Weekend camping was my favorite tactic to find some peace and quiet after a hectic week at work. For 30 years, my shelter from the elements was a tent—until one night when my dog Tipper decided the raccoon sniffing around our campground just had to go. Trying to stop her as she tore through the tent was an eye opener, even in the middle of the night. Shortly after, we bought a small 16-foot RV trailer.
My home state of Texas has an amazingly diverse array of beautiful parks scattered throughout. A person may wake up to a dry desert of mesquite trees and sage bushes in the west, red rock canyons in the northern panhandle or ocean views on the south coast. They can end the day with rivers and valleys full of wildflowers in the center of the rose or a dense forest mixed with swamps and alligators to the east.
Since I’m celebrating my 70th birthday this year, I usually make sure to choose parks with accessible features. These are my favorite Texas state parks for scenic views, interesting historical stories, and fun outdoor activities, perfect for safely enjoying my home away from home.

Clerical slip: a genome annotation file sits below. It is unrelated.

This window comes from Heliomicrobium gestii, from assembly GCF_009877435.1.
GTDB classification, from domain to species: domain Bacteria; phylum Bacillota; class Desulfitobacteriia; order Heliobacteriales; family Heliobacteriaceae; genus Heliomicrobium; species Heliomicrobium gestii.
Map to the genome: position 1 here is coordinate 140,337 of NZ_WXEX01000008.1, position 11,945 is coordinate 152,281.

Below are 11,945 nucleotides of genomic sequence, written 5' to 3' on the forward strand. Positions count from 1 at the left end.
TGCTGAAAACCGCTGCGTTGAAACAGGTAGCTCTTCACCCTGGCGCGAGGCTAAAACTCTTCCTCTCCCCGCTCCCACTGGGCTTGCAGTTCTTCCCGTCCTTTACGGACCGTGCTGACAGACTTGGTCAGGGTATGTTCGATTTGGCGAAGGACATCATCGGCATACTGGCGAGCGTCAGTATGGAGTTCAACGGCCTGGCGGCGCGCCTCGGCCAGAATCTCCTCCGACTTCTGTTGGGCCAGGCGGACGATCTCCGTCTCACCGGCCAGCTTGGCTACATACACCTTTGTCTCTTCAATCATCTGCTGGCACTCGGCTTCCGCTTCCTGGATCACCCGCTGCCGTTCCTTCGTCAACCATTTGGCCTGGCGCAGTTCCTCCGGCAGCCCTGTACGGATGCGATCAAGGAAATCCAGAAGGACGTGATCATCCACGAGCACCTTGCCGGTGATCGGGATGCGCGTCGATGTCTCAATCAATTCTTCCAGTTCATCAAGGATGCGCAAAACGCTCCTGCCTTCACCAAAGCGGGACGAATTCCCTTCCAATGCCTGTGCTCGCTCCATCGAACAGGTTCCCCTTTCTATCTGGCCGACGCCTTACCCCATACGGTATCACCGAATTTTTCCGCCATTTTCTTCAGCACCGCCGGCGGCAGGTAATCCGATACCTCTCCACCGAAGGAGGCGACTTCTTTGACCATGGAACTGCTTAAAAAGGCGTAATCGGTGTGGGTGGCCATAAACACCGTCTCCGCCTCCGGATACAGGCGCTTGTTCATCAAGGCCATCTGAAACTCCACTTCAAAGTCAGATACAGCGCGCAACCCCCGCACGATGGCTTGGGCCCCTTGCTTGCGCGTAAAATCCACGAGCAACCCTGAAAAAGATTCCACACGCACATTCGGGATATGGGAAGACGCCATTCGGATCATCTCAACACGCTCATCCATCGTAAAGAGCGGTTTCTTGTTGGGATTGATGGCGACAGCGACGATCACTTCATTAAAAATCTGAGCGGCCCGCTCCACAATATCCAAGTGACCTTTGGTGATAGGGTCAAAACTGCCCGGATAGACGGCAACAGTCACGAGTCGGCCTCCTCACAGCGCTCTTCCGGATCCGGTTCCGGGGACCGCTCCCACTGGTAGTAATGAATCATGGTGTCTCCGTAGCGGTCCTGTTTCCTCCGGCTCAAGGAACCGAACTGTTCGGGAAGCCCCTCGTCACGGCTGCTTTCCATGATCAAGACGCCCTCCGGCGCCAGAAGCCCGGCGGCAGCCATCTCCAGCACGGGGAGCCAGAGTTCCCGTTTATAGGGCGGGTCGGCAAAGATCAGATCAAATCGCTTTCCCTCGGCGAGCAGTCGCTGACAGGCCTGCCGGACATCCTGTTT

1. Palo Duro Canyon State Park
Formed millions of years ago by the Red River, water erosion formed the dramatic sheer mesa walls and geological formations of multicolored rock layers. Twenty miles wide and 800 feet high, the rugged beauty of the canyon meanders over 120 miles, qualifying as the second largest canyon system in the United States. The top layer of hoodoos is where fossils of saber-toothed cats and long-necked camels have been found.
Located in the Panhandle, an open air musical titled TEXAS is held every summer, with more than 60 actors, singers, dancers and horses.
Pro tip: There is little shade on the high canyon trails, so bring plenty of water. The trails that follow the riverbed are shaded, but have rocky areas that require good walking shoes. Don’t miss the Interpretive Museum in the visitor center.
2. Caddo Lake State Park
Located 8 miles from the Louisiana border, Caddo Lake State Park offers serene views of graceful white egrets fishing in a slow-moving bayou full of cypress trees dripping with moss. This vast maze of small lakes entangled in swamps attracts kayakers from all over the US
The depth of the Big Cypress Bayou is between 8 and 20 feet and never has strong currents to wash away the bounty of the forest. The slowness of the current causes the water to darken with nutrients, inviting countless insects and fish that attract thousands of waterfowl and anglers.
Pro tip: Go early in the spring or late in the fall to avoid the crowds of mosquitoes. Autumn is the best time to visit, when the bald cypress trees turn orange.
3. Huntsville State Park